There are a lot of athletes out there who aspire to act in films. Most of them shouldn’t give up their day jobs. Some of them parlay a successful playing career into a reasonably successful acting career (like ex-NFL players Jim Brown or Alex Karras, for instance), but most fail miserably and rarely grace the big screen more than once or twice.
What we’ve done here at Seattle Sportsnet is compile eleven of the most intriguing performances by an athlete in a feature film (note to the Academy: that should be a new award category) and rank them accordingly. We’re not looking for the best athletes-turned-actors, or even the worst. No, in the most basic of terms, these are quite simply the ATA’s who moved us. On to the list.
11. Darius Miles, NBA, The Perfect Score. D-Miles may no longer be the player he once was (he was, after all, the third overall pick by the Los Angeles Clippers in the 2000 NBA Draft), but with any luck he can turn a failing basketball career into a potential Oscar nomination somewhere down the road. Okay, that may be a stretch. Miles is no Denzel Washington. But he did co-star in the 2004 teenie-bopper dud The Perfect Score, a movie which featured the talents of a young Scarlett Johansson in one of her earlier roles.
Miles plays the part of Desmond Rhodes, the token black guy who doubles as a high school basketball star needing to pass the SAT’s in order to get into his dream college….either that or he’s going pro. He’s not sure yet. Sound familiar? In real life, the academically challenged Miles failed to earn a qualifying SAT score, thus spoiling his attempt to get into St. John’s University, and instead sending him straight to the NBA. If only he had followed the plot line from Perfect Score, maybe then he would have ended up as a member of the Red Storm.
The plot of the movie is simple and stupid and befitting the services of a first-round NBA bust. Rhodes and his friends plan to steal the results of the SAT exam in order to cheat their way into college. That’s it. As dumb as it sounds, Miles does a pretty decent job convincing us he’s not as smart as he looks, and at the same time plays a pretty mean brand of dramatized basketball. It’s definitely worth a few minutes of your time if you happen to catch it on TBS.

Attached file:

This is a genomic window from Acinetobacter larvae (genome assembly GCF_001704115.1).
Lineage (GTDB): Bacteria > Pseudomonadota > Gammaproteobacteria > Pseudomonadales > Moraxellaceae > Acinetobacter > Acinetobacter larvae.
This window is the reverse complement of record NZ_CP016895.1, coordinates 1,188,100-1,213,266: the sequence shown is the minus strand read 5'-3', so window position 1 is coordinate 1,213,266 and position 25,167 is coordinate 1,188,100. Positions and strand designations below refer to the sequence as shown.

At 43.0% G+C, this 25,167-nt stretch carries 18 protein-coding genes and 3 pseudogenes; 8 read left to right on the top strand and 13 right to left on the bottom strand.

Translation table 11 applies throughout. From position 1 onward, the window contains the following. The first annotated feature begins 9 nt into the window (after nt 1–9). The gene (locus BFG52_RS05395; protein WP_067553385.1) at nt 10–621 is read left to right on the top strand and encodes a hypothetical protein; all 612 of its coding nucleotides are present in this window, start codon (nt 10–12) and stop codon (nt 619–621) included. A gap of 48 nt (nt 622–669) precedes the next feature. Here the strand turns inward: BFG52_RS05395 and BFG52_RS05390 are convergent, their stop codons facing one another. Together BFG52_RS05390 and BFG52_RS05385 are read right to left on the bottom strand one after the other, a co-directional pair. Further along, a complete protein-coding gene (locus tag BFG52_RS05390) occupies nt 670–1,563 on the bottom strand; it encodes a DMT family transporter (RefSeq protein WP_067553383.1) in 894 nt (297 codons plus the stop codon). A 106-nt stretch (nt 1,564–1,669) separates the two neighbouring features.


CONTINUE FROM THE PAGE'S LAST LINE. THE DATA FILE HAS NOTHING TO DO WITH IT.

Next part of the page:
10. Malik Sealy, NBA, Eddie. The late Malik Sealy was a pretty decent role player during his time in The League, averaging 10.1 PPG over the course of eight seasons. Tragically, Sealy was killed in an automobile accident in May, 2000, cutting short his life at the age of 30. Before he passed, Sealy had professed a love for acting, and even had aspirations of becoming a full-time movie star once his playing career was through. In 1996, the 26-year-old swingman found his way to the big screen with a major role in the basketball film Eddie.
As prima donna superstar Stacy Patton, Sealy perfected a role unfamiliar to his real-life persona. The egomaniacal Patton, who refers to himself in the third person, is the highly-paid main attraction on a struggling New York Knicks squad. He clashes with everyone he meets before being benched (in favor of a character played by fellow NBA player John Salley) by new head coach Eddie Franklin (played by Whoopi Goldberg), a Knicks fan who lucks her way into the head coaching job.
Patton can’t seem to put his attitude aside until Eddie sends him off to play street ball with the likes of Gary Payton and Anthony Mason (doing some acting of their own), at which point he finally realizes that he needs to shape up and appreciate the life he’s been blessed with. In a cast riddled with athletes (Salley, Payton, Mason, Mark Jackson, Rick Fox, Greg Ostertag, Dwayne Schintzius, Walt Frazier, and even more NBA players in cameos), Sealy stands out as the only believable actor in the entire bunch, making his one big screen performance a noteworthy accomplishment.
9. Dan Marino, NFL, Ace Ventura: Pet Detective. Most people hail this movie as Jim Carrey’s breakout role. True, Carrey seemingly came out of nowhere to turn this lightly-heralded film into a mega-hit, but you have to give some credit to the Miami Dolphins quarterback for making this an even more interesting affair than it otherwise would have been.